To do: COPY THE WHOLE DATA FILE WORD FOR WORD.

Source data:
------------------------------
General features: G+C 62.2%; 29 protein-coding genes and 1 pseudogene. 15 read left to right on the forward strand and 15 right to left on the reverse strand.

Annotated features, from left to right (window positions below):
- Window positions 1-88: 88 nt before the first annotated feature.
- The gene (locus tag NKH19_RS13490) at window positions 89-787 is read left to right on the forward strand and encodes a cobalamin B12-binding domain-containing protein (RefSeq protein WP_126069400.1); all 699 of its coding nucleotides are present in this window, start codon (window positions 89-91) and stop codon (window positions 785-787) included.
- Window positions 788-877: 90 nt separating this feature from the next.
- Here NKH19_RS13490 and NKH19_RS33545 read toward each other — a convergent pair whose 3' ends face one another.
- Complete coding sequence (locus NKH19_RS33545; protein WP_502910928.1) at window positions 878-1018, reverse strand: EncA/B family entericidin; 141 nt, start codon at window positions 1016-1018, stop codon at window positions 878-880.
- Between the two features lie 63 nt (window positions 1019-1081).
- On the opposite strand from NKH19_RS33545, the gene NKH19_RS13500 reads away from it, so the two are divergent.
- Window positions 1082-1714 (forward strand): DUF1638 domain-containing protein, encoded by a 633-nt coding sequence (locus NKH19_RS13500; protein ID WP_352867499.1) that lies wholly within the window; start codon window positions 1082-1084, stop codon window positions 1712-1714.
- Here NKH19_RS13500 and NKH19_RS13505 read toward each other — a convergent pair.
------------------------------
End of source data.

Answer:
General features: G+C 62.2%; 29 protein-coding genes and 1 pseudogene. 15 read left to right on the forward strand and 15 right to left on the reverse strand.

Annotated features, from left to right (window positions below):
- Window positions 1-88: 88 nt before the first annotated feature.
- The gene (locus tag NKH19_RS13490) at window positions 89-787 is read left to right on the forward strand and encodes a cobalamin B12-binding domain-containing protein (RefSeq protein WP_126069400.1); all 699 of its coding nucleotides are present in this window, start codon (window positions 89-91) and stop codon (window positions 785-787) included.
- Window positions 788-877: 90 nt separating this feature from the next.
- Here NKH19_RS13490 and NKH19_RS33545 read toward each other — a convergent pair whose 3' ends face one another.
- Complete coding sequence (locus NKH19_RS33545; protein WP_502910928.1) at window positions 878-1018, reverse strand: EncA/B family entericidin; 141 nt, start codon at window positions 1016-1018, stop codon at window positions 878-880.
- Between the two features lie 63 nt (window positions 1019-1081).
- On the opposite strand from NKH19_RS33545, the gene NKH19_RS13500 reads away from it, so the two are divergent.
- Window positions 1082-1714 (forward strand): DUF1638 domain-containing protein, encoded by a 633-nt coding sequence (locus NKH19_RS13500; protein ID WP_352867499.1) that lies wholly within the window; start codon window positions 1082-1084, stop codon window positions 1712-1714.
- Here NKH19_RS13500 and NKH19_RS13505 read toward each other — a convergent pair.